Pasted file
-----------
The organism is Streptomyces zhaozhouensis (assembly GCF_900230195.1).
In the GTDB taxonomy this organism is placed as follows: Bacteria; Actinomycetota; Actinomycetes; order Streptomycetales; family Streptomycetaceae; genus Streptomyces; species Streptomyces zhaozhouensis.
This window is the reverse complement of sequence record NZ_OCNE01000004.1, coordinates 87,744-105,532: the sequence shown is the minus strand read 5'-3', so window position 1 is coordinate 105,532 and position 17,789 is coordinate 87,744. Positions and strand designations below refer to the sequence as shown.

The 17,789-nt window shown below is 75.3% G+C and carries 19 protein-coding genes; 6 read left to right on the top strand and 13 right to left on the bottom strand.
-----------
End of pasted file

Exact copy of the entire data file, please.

The organism is Streptomyces zhaozhouensis (assembly GCF_900230195.1).
In the GTDB taxonomy this organism is placed as follows: Bacteria; Actinomycetota; Actinomycetes; order Streptomycetales; family Streptomycetaceae; genus Streptomyces; species Streptomyces zhaozhouensis.
This window is the reverse complement of sequence record NZ_OCNE01000004.1, coordinates 87,744-105,532: the sequence shown is the minus strand read 5'-3', so window position 1 is coordinate 105,532 and position 17,789 is coordinate 87,744. Positions and strand designations below refer to the sequence as shown.

The 17,789-nt window shown below is 75.3% G+C and carries 19 protein-coding genes; 6 read left to right on the top strand and 13 right to left on the bottom strand.